The Ethereal Effect–A Collection of Villanelles
by Jeannie E. Roberts
31 poems ~ 43 pages
Price: $17.00
Publisher: Kelsay Books
ISBN: 978-1-63980-229-6
To Order: KelsayBooks, or Amazon, or through the author for signed copies,

Reviewed by Michael Escoubas

Jeannie Roberts dedicates The Ethereal Effect–A Collection of Villanelles, to her son Andrew, with a quote from Dylan Thomas:

Do not go gentle into that good night,
Old age should burn and rave at close of day;
Rage, rage against the dying of the light

–Dylan Thomas

I quote these lines to show the versatility and beauty of the villanelle form. It is self-evident that Jeannie Roberts is intimately familiar with Dylan Thomas’s spiritual acuity. I note this because, like Thomas, Roberts employs the villanelle form with uncommon grace, skill, and yes, spirituality.

Roberts' title draws me in. “Ethereal” means to have a celestial quality, delicate and light in a way that conjures otherworldliness. I must tell you, in an age filled with vitriol, blame-placing, questionable truth claims, even the title sends me to Her latest collection does not disappoint. My goal in this review is to support that claim.

The Poet’s Skill

The villanelle form is challenging to write. You need at least two strong lines that can bear the pressure of repetition. Next, the poet must have a good “ear” for rhyme and cadence. Third, she must be disciplined, holding a tight thematic reign throughout the composition. Fourth, she must be faithful to her mission of “ethereality.” I asked myself, does this poet know what she is doing when she claims her work belongs to another spiritual world? This reviewer answers with a resounding, unqualified YES, to all the above.

Exhibit A

          Your Garden Variety Villanelle

          Flowers unfold as if blossoming prose.
          Bergamot burgeons between purple phlox.
          Petals shape poetry where gardens grow.

          Pink extends grace with the softness of rose.
          Lilies splash orange near neighboring rocks.
          Flowers unfold as if blossoming prose.

          The lilac sheds fragrance where rabbits doze.
          Snapdragons dance in the windowsill box.
          Petals shape poetry where gardens grow.

          Black iris gleam like the plumage of crows.
          Blue giant speedwell pairs well with red fox.
          Flowers unfold as if blossoming prose.

          Bluebells and tulips companion in rows.
          Rock cress cascades over walls built of blocks.
          Petals shape poetry where gardens grow.

          Warm weather launches a rainbow-like show.
          Crocus skyrocket to crack winter’s lock.
          Flowers unfold as if blossoming prose.
          Petals shape poetry where gardens grow.

Beginning with her title, Roberts transports me to springtime, to color, to fresh air … fresh air physically, yes, but also fresh air conceived at a deeper level. The level of life, that life is good, that life is worth the effort. Here, nature’s visible aspects merge, almost magically, with my inner-world. What is seen is subsumed by the unseen. How many poets write at this level?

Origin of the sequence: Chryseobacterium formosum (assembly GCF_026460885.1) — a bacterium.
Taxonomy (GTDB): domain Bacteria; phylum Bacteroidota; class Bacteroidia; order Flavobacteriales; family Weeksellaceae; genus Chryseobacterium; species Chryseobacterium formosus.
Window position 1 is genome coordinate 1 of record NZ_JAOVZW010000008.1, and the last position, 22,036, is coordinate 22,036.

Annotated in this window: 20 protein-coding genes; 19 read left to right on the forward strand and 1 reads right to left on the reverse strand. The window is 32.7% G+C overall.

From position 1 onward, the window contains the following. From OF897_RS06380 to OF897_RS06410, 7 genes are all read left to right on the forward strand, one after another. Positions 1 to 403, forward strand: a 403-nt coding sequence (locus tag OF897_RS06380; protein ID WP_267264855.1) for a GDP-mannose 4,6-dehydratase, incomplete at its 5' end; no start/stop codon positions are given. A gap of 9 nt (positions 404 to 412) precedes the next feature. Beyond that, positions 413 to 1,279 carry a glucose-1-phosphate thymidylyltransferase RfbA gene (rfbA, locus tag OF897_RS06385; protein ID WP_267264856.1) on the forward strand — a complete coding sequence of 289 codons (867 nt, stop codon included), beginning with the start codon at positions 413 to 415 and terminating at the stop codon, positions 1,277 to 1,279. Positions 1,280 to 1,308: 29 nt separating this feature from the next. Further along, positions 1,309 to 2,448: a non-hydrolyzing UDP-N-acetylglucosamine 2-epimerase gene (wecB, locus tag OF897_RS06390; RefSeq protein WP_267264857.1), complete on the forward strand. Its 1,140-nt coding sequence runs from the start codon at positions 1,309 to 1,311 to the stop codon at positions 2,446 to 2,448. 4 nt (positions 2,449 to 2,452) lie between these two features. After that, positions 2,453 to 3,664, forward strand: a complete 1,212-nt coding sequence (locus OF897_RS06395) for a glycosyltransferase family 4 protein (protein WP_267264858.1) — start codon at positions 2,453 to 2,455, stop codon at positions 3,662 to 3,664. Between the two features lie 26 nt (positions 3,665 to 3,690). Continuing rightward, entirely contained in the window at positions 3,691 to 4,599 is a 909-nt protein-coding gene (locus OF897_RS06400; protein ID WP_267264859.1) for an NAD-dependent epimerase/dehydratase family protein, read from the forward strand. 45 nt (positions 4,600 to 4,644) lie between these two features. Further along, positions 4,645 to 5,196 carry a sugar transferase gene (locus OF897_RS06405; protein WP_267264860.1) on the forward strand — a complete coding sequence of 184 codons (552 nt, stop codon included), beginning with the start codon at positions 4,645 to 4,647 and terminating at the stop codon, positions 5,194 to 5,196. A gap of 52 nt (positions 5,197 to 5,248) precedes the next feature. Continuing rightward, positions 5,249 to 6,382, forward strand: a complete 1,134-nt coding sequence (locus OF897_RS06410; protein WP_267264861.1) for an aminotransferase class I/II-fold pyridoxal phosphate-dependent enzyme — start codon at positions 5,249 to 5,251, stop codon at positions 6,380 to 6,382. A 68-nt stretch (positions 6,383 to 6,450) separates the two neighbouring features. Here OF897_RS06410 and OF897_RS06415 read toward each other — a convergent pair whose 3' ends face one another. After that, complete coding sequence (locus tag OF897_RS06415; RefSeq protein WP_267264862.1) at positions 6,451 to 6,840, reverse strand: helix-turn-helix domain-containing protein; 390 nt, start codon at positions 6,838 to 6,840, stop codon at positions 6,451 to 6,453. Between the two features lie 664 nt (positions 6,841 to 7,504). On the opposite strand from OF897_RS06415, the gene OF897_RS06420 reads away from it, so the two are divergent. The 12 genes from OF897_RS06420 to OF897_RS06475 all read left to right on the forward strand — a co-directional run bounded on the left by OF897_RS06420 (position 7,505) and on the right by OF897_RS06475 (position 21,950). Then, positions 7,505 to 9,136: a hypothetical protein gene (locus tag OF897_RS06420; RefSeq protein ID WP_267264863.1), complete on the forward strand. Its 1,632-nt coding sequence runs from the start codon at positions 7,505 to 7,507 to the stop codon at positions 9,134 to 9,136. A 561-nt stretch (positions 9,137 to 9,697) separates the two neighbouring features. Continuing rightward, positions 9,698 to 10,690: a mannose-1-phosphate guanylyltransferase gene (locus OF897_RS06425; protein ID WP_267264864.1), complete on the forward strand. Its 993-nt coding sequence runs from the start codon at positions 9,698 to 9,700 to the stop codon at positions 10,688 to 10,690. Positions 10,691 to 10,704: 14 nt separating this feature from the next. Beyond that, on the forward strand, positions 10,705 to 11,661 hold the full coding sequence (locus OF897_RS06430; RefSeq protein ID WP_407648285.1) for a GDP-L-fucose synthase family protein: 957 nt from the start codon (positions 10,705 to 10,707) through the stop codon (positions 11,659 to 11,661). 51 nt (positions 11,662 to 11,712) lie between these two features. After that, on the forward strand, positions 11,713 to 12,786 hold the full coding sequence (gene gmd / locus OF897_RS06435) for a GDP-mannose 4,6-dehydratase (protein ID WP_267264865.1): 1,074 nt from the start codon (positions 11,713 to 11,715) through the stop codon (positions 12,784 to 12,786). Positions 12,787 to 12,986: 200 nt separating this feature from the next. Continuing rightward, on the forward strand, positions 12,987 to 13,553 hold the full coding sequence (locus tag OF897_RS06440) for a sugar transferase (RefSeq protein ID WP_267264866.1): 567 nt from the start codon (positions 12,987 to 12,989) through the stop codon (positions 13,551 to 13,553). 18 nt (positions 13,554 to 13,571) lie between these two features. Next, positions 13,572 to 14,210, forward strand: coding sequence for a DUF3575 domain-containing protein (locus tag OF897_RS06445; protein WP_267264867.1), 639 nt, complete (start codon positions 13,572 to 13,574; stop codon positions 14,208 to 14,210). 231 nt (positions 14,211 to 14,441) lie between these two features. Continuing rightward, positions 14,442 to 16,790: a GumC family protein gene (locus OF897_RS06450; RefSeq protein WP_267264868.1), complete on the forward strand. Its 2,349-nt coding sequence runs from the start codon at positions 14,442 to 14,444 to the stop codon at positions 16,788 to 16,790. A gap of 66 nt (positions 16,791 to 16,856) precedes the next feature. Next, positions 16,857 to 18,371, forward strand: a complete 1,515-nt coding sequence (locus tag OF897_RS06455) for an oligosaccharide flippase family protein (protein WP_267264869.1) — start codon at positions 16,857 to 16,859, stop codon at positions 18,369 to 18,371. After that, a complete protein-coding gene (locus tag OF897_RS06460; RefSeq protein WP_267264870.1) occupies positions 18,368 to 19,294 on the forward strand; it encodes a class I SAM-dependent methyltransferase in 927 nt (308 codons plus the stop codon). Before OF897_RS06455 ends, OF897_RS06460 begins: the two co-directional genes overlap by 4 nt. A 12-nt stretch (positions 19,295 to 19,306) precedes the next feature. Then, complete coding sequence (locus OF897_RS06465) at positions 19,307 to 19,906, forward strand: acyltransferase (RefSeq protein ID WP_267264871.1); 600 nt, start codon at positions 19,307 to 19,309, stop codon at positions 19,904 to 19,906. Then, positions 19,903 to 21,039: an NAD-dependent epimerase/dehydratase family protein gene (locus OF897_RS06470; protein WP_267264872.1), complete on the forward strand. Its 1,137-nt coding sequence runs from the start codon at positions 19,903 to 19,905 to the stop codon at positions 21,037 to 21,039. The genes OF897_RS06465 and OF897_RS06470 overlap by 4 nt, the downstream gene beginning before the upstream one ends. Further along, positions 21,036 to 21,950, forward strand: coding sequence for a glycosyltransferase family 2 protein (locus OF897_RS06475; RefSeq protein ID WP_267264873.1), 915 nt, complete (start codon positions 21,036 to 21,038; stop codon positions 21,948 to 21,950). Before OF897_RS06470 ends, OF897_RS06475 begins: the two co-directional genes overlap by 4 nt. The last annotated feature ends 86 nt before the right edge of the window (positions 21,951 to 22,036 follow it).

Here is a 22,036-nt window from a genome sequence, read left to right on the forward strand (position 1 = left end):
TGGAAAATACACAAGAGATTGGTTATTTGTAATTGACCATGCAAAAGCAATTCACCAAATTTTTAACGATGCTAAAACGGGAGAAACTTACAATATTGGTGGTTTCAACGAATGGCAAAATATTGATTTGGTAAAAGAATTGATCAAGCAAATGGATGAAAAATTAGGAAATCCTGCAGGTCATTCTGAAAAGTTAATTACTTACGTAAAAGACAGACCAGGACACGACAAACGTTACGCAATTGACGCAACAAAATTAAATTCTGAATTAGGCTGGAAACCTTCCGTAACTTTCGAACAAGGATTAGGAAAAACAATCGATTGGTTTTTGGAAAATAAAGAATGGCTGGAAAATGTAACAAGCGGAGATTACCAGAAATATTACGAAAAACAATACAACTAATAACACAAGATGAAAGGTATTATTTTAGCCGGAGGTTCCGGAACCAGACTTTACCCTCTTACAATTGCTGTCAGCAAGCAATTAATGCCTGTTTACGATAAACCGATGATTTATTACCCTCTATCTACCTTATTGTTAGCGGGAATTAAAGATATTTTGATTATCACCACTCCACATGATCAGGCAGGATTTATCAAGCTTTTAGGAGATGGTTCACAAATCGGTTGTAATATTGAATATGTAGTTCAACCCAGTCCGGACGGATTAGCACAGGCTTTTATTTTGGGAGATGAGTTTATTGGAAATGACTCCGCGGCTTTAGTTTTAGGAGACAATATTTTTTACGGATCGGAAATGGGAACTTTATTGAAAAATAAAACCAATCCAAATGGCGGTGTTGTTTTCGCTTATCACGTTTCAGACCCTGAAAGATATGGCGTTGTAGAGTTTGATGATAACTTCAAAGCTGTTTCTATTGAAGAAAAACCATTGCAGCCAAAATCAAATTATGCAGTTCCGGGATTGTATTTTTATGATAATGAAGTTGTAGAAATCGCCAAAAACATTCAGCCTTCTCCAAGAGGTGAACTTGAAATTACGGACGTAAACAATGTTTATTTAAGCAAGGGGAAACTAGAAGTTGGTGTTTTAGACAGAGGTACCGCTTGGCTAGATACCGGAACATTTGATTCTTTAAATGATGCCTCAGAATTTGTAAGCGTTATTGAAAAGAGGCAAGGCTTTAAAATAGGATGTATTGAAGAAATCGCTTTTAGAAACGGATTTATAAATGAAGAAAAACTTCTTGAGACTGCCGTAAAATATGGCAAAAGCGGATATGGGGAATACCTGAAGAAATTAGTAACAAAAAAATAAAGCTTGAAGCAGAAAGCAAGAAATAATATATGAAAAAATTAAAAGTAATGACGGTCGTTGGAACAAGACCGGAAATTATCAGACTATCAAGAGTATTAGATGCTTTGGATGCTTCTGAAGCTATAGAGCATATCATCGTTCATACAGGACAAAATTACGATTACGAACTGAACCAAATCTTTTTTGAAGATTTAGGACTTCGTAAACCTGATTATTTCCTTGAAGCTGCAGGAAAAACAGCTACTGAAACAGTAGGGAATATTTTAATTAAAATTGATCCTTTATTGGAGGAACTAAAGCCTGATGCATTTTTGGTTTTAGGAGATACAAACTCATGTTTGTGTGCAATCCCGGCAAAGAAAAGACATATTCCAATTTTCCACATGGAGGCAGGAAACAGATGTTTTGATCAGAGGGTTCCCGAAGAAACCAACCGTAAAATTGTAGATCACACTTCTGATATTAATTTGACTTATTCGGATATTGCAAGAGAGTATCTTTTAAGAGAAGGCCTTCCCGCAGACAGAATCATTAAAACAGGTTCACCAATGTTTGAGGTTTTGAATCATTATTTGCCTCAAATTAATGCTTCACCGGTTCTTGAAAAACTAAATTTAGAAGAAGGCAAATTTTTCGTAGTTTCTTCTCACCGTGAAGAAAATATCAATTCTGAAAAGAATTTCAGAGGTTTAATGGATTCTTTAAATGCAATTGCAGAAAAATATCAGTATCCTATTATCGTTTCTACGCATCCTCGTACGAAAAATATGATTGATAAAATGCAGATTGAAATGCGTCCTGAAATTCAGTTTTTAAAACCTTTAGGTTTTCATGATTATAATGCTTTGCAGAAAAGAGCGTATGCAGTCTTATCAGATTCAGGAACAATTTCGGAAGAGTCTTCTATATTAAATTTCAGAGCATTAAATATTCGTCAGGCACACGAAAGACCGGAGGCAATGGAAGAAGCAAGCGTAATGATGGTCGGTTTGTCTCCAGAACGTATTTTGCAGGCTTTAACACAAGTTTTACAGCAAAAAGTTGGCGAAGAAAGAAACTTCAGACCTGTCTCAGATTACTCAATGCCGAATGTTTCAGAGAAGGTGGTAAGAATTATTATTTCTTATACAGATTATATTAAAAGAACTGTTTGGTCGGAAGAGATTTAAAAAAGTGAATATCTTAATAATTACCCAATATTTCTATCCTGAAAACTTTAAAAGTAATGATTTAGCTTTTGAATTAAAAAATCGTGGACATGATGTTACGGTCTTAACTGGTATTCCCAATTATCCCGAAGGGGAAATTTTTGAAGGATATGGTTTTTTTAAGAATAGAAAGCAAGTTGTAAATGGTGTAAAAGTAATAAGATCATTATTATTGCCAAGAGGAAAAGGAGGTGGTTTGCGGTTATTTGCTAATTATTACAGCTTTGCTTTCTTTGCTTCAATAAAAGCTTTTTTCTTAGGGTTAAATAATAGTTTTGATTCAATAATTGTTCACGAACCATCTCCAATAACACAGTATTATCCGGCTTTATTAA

The Poet’s Range of Subjects

Roberts’ interests include nature, global warming, birds, the pandemic, and spiders. There’s more, “Ode to the Outhouse,” gets readers acquainted with the “two-seater plank.” Politics gets treated with “The January Hope of Inauguration Day, 2021.” “The Diphthongal Glide,” will guide you into a delightful encounter with that little used part of speech. Nothing is off limits or out of range for this poet. “The Collapse” is Roberts’ take on 9-11, twenty years later. Pets get poetic justice, “In Praise of Our Pets.” Many will agree that love and well-being reveal themselves through pets and poems. “On Bended Knee,” is a poem about beer. Don’t miss this one! In fact, don’t miss any of the poems in this collection. I didn’t!

All these topics and more breathe the air of Jeannie Roberts’ poetic craftsmanship and heart for life; two traits that define excellence in poetry.

Early in the book, Roberts defines the villanelle form in detail including the correct rhyme-scheme and scanning parameters. Nice introductory touch. The Ethereal Effect would be useful as a text in a graduate-level creative writing course.

With so many great poems from which to choose, I pondered hard about which one to conclude my review.

Exhibit B

          Fill Vessel with Love
                    To be wronged is nothing unless you continue to remember it.

          Release offenses, abandon locked doors,
          empty grudge buckets, remove mulish gloves–
          to fend for resentment nets nothing but war.

          Jettison anger, establish rapport,
          practice compassion, fill vessel with love–
          Release offenses, abandon locked doors.

          Free the ill feeling, unburden your core,
          to remember with rancor deflects love–
          To fend for resentment nets nothing but war.

          If you feed it, heed it, safeguard its spore,
          tend to its growth, you emaciate love–
          Release offenses, abandon locked doors.

          If you imprint its curse, echo its roar,
          abide in its blemish, you impair love–
          To fend for resentment nets nothing but war.

          If you tally the injuries, keep score,
          the olive branch fractures, as will the dove.
          Release offenses, abandon locked doors–
          To fend for resentment nets nothing but war.

Jeannie Roberts has accomplished something special. Take her hand … let her lead you into the world of The Ethereal Effect.

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